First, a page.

As advancing technology continues to transform the medical landscape, here are four trends poised to make a major impact.
In recent years, big data and increasingly sophisticated analytics systems have opened up new opportunities for medical marketers across the industry. But this is just the beginning; as the tech revolution continues full steam ahead, healthcare professionals must adapt their strategies and practices accordingly, or risk being left behind in the digital dust. Here are four emerging trends that are poised to change the healthcare industry forever.
Google and Symptom Search
Not long ago, the knowledge gathering stage of the patient path to treatment consisted of discussions with friends and family or simply consulting with a doctor. No longer: 43% of consumers now claim they turn to the internet as a primary source of health-related information. What’s more, the volume of online health queries has consistently risen at a rate of roughly 7% year-over-year.
Aiming to provide a more accurate and intuitive means of internet-based self diagnosis, Google’s Symptom Search platform allows users to enter their symptoms, and links them to related conditions, potential causes, and possible treatment options. Google’s blog claims that the service will help users “quickly get to the point where [they] can do more in-depth research on the web or talk to a health professional.” By helping to educate patients while avoiding alarmist diagnoses, symptom search empowers patients — and it can even save lives.
Personalized, Educational Marketing
Capitalizing on the internet’s growing role in the patient journey, keyword targeting enables marketers reach patients who are actively searching for treatment options, and are therefore more likely to convert. 75% of consumers want highly personalized ad experiences, and such ads typically generate 10x as many clicks than less targeted campaigns.
But importantly, healthcare consumers don’t want to feel like they are being sold to — they want ads that pack genuine educational punch. As Modern Healthcare’s Jan Greene puts it, “Critics say that healthcare providers are giving consumers fuzzy, feel-good messaging that targets their hearts more than their heads, when what the public increasingly needs is reliable cost and quality information.”
Keeping Doctors Connected: Anytime, Anywhere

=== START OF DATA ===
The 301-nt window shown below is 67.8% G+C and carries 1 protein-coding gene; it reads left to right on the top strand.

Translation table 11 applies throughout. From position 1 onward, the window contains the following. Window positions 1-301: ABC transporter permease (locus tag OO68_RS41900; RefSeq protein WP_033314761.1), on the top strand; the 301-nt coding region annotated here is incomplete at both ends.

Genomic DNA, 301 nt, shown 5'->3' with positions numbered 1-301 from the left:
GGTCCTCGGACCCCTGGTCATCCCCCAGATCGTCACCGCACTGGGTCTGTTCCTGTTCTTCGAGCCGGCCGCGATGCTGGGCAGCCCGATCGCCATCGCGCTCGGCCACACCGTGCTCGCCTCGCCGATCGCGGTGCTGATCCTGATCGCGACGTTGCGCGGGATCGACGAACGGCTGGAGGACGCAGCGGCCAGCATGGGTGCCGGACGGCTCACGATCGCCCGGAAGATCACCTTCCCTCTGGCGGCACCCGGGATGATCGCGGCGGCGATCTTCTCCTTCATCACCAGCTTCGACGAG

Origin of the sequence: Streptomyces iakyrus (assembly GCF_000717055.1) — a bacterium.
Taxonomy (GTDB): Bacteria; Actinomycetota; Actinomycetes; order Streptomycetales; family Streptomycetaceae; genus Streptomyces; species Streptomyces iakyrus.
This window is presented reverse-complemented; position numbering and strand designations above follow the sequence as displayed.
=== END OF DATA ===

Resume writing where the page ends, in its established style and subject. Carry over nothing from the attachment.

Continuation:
As has been the case across many industries over the past decade, data-keeping systems have increasingly moved online, such that crucial information can be accessed from anywhere. Where once a physician may have had to search through paper files for pertinent patient information, recent tech innovations now allow doctors to access this information and relay it to patients or colleagues while away from the office.
DrFirst, a pioneer of such technology, rolled out Backline — their secure messaging software — to facilitate doctors’ sharing of confidential information with colleagues and patients. Since patient data is subject to HIPAA, HiTech Act, and Joint Commission regulations, a secure system like Backline is necessary to streamline communication while maintaining regulatory compliance.
Telehealth Provides Convenient Care
While doctors are increasingly equipped with the resources to work outside of the traditional exam room, patients are likewise beginning to seek care remotely. Boston Medical is just the most recent medical facility to provide telehealth services, “roll[ing] out a telehealth program that enables dermatology patients to book an appointment online, fill out an online questionnaire about the skin condition for which they are seeking treatment and upload photos of their condition.”
Another example is Maven Clinic, a women’s health clinic housed entirely online. Maven is an entirely new model for the medical industry: patients post their concerns on a forum; a doctor reads the post and responds with information and next steps; all appointments are held over video-chat; and all prescriptions are made without the doctor and patient ever meeting in person. Maven Clinic’s style is not for everyone, but it’s success demonstrates just far tech innovation can go. As the website states, “We created the type of healthcare we wish existed,” and this is an attitude all medical professionals should hold.